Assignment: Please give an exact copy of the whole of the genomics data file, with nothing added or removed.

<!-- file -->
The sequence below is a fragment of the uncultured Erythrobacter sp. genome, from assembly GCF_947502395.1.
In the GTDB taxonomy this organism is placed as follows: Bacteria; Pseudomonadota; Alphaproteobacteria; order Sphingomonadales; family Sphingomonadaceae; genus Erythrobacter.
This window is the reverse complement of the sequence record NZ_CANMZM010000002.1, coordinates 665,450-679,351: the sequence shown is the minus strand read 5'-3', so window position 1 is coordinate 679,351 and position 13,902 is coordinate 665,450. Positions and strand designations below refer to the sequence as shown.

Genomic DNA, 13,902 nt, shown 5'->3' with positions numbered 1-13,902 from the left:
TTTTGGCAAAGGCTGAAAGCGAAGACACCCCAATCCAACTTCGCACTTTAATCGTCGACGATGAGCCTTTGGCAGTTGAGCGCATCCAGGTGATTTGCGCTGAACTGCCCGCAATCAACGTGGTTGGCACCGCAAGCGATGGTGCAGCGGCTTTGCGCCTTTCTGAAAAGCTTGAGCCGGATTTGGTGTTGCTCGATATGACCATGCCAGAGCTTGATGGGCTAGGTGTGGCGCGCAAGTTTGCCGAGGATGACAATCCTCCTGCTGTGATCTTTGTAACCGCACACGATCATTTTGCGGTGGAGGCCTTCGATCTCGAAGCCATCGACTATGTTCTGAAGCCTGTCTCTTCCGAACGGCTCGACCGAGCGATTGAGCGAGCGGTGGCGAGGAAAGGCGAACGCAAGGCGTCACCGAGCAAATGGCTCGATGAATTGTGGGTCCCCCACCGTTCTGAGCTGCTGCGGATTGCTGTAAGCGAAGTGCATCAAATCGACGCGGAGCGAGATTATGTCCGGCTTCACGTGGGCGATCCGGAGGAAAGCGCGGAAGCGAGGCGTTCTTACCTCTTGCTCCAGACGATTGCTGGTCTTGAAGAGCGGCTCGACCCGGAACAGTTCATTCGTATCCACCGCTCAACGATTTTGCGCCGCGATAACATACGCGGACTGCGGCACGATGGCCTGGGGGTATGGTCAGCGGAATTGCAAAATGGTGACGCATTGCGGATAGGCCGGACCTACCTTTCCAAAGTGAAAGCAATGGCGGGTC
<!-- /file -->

The sequence below is a fragment of the uncultured Erythrobacter sp. genome, from assembly GCF_947502395.1.
In the GTDB taxonomy this organism is placed as follows: Bacteria; Pseudomonadota; Alphaproteobacteria; order Sphingomonadales; family Sphingomonadaceae; genus Erythrobacter.
This window is the reverse complement of the sequence record NZ_CANMZM010000002.1, coordinates 665,450-679,351: the sequence shown is the minus strand read 5'-3', so window position 1 is coordinate 679,351 and position 13,902 is coordinate 665,450. Positions and strand designations below refer to the sequence as shown.

Genomic DNA, 13,902 nt, shown 5'->3' with positions numbered 1-13,902 from the left:
TTTTGGCAAAGGCTGAAAGCGAAGACACCCCAATCCAACTTCGCACTTTAATCGTCGACGATGAGCCTTTGGCAGTTGAGCGCATCCAGGTGATTTGCGCTGAACTGCCCGCAATCAACGTGGTTGGCACCGCAAGCGATGGTGCAGCGGCTTTGCGCCTTTCTGAAAAGCTTGAGCCGGATTTGGTGTTGCTCGATATGACCATGCCAGAGCTTGATGGGCTAGGTGTGGCGCGCAAGTTTGCCGAGGATGACAATCCTCCTGCTGTGATCTTTGTAACCGCACACGATCATTTTGCGGTGGAGGCCTTCGATCTCGAAGCCATCGACTATGTTCTGAAGCCTGTCTCTTCCGAACGGCTCGACCGAGCGATTGAGCGAGCGGTGGCGAGGAAAGGCGAACGCAAGGCGTCACCGAGCAAATGGCTCGATGAATTGTGGGTCCCCCACCGTTCTGAGCTGCTGCGGATTGCTGTAAGCGAAGTGCATCAAATCGACGCGGAGCGAGATTATGTCCGGCTTCACGTGGGCGATCCGGAGGAAAGCGCGGAAGCGAGGCGTTCTTACCTCTTGCTCCAGACGATTGCTGGTCTTGAAGAGCGGCTCGACCCGGAACAGTTCATTCGTATCCACCGCTCAACGATTTTGCGCCGCGATAACATACGCGGACTGCGGCACGATGGCCTGGGGGTATGGTCAGCGGAATTGCAAAATGGTGACGCATTGCGGATAGGCCGGACCTACCTTTCCAAAGTGAAAGCAATGGCGGGTC